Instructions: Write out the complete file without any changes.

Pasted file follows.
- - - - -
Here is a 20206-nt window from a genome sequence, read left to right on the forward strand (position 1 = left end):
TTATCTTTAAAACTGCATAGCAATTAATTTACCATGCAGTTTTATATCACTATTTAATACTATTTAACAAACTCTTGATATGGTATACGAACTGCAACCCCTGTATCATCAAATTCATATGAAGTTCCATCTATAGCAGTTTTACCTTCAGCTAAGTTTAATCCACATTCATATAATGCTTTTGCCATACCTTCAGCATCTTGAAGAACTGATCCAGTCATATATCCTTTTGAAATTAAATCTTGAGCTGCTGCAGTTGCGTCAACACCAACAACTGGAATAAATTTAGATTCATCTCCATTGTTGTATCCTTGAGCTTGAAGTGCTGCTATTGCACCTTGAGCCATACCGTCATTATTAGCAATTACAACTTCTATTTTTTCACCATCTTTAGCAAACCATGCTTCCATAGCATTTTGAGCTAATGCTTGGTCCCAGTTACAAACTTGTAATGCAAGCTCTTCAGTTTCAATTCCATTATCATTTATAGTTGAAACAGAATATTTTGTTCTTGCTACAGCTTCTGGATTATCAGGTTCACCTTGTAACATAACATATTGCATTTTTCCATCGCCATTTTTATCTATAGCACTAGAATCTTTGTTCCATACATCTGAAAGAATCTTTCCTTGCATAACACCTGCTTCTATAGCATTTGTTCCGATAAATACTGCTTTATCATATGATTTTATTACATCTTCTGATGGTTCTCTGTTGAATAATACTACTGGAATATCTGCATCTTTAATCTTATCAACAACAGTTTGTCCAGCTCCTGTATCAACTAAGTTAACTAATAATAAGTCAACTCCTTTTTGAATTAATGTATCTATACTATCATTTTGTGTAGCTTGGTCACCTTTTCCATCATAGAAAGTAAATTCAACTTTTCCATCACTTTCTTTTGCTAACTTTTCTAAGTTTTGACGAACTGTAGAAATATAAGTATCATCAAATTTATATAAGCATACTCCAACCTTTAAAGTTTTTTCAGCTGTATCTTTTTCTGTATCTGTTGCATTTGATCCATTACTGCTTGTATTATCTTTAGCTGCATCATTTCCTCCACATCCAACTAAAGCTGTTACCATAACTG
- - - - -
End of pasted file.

Here is a 20206-nt window from a genome sequence, read left to right on the forward strand (position 1 = left end):
TTATCTTTAAAACTGCATAGCAATTAATTTACCATGCAGTTTTATATCACTATTTAATACTATTTAACAAACTCTTGATATGGTATACGAACTGCAACCCCTGTATCATCAAATTCATATGAAGTTCCATCTATAGCAGTTTTACCTTCAGCTAAGTTTAATCCACATTCATATAATGCTTTTGCCATACCTTCAGCATCTTGAAGAACTGATCCAGTCATATATCCTTTTGAAATTAAATCTTGAGCTGCTGCAGTTGCGTCAACACCAACAACTGGAATAAATTTAGATTCATCTCCATTGTTGTATCCTTGAGCTTGAAGTGCTGCTATTGCACCTTGAGCCATACCGTCATTATTAGCAATTACAACTTCTATTTTTTCACCATCTTTAGCAAACCATGCTTCCATAGCATTTTGAGCTAATGCTTGGTCCCAGTTACAAACTTGTAATGCAAGCTCTTCAGTTTCAATTCCATTATCATTTATAGTTGAAACAGAATATTTTGTTCTTGCTACAGCTTCTGGATTATCAGGTTCACCTTGTAACATAACATATTGCATTTTTCCATCGCCATTTTTATCTATAGCACTAGAATCTTTGTTCCATACATCTGAAAGAATCTTTCCTTGCATAACACCTGCTTCTATAGCATTTGTTCCGATAAATACTGCTTTATCATATGATTTTATTACATCTTCTGATGGTTCTCTGTTGAATAATACTACTGGAATATCTGCATCTTTAATCTTATCAACAACAGTTTGTCCAGCTCCTGTATCAACTAAGTTAACTAATAATAAGTCAACTCCTTTTTGAATTAATGTATCTATACTATCATTTTGTGTAGCTTGGTCACCTTTTCCATCATAGAAAGTAAATTCAACTTTTCCATCACTTTCTTTTGCTAACTTTTCTAAGTTTTGACGAACTGTAGAAATATAAGTATCATCAAATTTATATAAGCATACTCCAACCTTTAAAGTTTTTTCAGCTGTATCTTTTTCTGTATCTGTTGCATTTGATCCATTACTGCTTGTATTATCTTTAGCTGCATCATTTCCTCCACATCCAACTAAAGCTGTTACCATAACTG